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May 16, 1914

EXPERIENCE WITH CROTALIN AT THE OAKBOURNE EPILEPTIC COLONY

Author Affiliations

PHILADELPHIA

From the Pennsylvania Epileptic Hospital and Colony Farm and the Department of Neurology of the University of Pennsylvania.

JAMA. 1914;LXII(20):1533-1535. doi:10.1001/jama.1914.02560450015004
Abstract

The treatment of epilepsy by the injection of rattlesnake venom has attracted some attention. Those of us who are connected with the Pennsylvania Epileptic Hospital and Colony Farm have been besieged by inquiries as to its value. Information was sought in person and by telephone, and letters were received from different parts of the country. The glowing reports heralded throughout the land in the lay press reached our patients and their families, some of whom almost insisted on our using crotalin. The matter became somewhat troublesome and, since we were without personal knowledge on the subject, there seemed sufficient reason for our giving the venom a trial.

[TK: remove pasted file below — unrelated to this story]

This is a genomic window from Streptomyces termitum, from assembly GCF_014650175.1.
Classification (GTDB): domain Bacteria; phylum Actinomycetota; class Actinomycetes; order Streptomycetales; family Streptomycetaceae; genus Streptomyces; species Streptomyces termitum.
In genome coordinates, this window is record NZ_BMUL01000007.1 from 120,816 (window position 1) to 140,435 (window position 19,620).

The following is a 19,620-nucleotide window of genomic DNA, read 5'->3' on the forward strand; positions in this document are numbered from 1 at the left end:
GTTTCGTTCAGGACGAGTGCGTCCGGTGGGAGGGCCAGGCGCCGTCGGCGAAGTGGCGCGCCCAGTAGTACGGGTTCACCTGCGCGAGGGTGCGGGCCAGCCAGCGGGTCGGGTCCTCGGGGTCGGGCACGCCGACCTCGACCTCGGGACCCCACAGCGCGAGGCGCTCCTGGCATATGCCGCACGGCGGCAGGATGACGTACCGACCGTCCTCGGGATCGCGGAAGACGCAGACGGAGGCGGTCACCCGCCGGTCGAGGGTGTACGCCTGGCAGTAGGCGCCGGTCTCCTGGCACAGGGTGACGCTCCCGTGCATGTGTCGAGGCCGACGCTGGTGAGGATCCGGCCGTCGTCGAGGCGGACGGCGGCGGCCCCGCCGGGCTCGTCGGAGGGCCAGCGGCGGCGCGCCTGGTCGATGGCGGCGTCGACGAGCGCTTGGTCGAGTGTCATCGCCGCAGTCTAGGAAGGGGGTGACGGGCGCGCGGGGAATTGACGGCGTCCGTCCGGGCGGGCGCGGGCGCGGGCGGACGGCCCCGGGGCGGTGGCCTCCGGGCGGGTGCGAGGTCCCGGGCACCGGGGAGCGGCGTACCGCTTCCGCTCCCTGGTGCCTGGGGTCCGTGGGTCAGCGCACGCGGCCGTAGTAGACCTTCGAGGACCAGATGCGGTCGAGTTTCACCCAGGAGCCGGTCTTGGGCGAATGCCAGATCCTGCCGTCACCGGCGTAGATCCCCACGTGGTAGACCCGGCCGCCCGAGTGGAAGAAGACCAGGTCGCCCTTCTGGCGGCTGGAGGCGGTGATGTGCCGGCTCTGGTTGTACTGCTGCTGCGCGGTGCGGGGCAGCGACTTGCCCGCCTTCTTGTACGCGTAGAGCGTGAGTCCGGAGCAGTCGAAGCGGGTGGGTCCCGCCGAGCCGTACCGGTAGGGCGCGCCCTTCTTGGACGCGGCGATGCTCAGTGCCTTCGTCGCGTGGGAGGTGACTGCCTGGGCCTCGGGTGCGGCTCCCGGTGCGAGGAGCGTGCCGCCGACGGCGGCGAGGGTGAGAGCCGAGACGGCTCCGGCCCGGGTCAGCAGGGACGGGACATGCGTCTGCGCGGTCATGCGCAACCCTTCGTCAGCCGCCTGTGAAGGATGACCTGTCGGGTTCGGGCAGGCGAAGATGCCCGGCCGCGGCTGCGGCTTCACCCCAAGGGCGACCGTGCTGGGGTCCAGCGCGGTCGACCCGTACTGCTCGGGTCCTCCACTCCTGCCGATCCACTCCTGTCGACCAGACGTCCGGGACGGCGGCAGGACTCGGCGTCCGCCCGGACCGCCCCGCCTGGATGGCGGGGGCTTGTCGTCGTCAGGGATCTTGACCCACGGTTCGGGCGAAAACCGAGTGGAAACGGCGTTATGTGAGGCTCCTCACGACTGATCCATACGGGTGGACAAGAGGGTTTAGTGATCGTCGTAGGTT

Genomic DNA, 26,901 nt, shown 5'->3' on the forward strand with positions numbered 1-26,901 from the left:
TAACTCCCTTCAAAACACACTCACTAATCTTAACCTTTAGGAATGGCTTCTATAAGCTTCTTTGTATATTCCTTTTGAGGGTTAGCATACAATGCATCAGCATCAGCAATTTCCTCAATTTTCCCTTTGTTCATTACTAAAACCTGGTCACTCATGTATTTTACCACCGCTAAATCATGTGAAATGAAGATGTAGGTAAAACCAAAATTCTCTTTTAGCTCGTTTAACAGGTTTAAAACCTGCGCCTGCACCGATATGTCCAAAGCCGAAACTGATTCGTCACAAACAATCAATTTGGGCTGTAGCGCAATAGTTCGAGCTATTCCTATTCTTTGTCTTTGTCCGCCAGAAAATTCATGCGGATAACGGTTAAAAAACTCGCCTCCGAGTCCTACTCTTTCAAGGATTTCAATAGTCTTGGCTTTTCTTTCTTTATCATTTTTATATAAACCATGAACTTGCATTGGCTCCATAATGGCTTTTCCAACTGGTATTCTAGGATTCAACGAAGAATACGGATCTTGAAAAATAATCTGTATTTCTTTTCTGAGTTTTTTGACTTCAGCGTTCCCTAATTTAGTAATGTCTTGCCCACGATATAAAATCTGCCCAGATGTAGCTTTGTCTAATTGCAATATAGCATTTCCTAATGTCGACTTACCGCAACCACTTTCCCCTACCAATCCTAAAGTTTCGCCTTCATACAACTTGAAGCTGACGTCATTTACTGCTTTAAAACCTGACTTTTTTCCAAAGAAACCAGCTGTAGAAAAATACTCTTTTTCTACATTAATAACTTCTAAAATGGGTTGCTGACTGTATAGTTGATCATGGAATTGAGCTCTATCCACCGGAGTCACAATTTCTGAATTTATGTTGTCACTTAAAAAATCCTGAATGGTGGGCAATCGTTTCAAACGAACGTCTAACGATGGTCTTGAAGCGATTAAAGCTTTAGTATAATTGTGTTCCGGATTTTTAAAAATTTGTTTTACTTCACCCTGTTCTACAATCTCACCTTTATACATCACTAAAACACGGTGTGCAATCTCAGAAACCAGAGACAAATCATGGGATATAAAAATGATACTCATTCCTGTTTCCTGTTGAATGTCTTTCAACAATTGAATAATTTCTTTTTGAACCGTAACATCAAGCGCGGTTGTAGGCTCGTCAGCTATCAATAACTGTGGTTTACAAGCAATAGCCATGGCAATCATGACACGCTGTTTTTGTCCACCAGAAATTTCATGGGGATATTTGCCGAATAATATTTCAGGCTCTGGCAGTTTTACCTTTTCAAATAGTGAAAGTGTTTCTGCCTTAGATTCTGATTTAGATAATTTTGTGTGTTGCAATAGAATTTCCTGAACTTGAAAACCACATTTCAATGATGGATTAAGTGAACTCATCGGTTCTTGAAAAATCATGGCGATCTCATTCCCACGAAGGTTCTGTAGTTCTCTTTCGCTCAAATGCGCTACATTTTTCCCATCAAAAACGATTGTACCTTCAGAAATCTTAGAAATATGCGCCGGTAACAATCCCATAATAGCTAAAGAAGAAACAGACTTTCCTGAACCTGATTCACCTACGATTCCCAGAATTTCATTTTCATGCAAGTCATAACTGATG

Observations on epileptics made under colony supervision should be useful, since the life there is the most regular and healthful possible. Patients are not left to report on their own condition—a method of gathering information which may be most unreliable. Attacks often occur

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